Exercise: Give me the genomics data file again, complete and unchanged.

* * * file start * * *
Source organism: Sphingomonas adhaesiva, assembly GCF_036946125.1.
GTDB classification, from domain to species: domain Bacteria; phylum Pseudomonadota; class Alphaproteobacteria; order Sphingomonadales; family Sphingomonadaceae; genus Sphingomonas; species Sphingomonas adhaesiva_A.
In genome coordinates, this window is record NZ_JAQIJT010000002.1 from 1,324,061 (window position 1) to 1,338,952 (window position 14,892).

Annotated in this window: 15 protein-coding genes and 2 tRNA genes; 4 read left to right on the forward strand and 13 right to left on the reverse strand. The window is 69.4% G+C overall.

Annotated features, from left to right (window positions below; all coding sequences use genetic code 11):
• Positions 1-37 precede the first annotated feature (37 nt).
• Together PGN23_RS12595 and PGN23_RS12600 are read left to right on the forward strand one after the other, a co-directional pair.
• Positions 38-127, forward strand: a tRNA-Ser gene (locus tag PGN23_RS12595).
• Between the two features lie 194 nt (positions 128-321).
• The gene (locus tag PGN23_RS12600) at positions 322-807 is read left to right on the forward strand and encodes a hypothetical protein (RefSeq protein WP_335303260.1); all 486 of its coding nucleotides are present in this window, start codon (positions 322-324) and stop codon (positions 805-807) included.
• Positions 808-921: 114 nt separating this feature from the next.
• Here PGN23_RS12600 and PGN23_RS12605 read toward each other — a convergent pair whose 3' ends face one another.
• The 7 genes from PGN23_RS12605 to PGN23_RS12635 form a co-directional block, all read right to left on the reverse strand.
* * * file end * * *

Source organism: Sphingomonas adhaesiva, assembly GCF_036946125.1.
GTDB classification, from domain to species: domain Bacteria; phylum Pseudomonadota; class Alphaproteobacteria; order Sphingomonadales; family Sphingomonadaceae; genus Sphingomonas; species Sphingomonas adhaesiva_A.
In genome coordinates, this window is record NZ_JAQIJT010000002.1 from 1,324,061 (window position 1) to 1,338,952 (window position 14,892).

Annotated in this window: 15 protein-coding genes and 2 tRNA genes; 4 read left to right on the forward strand and 13 right to left on the reverse strand. The window is 69.4% G+C overall.

Annotated features, from left to right (window positions below; all coding sequences use genetic code 11):
• Positions 1-37 precede the first annotated feature (37 nt).
• Together PGN23_RS12595 and PGN23_RS12600 are read left to right on the forward strand one after the other, a co-directional pair.
• Positions 38-127, forward strand: a tRNA-Ser gene (locus tag PGN23_RS12595).
• Between the two features lie 194 nt (positions 128-321).
• The gene (locus tag PGN23_RS12600) at positions 322-807 is read left to right on the forward strand and encodes a hypothetical protein (RefSeq protein WP_335303260.1); all 486 of its coding nucleotides are present in this window, start codon (positions 322-324) and stop codon (positions 805-807) included.
• Positions 808-921: 114 nt separating this feature from the next.
• Here PGN23_RS12600 and PGN23_RS12605 read toward each other — a convergent pair whose 3' ends face one another.
• The 7 genes from PGN23_RS12605 to PGN23_RS12635 form a co-directional block, all read right to left on the reverse strand.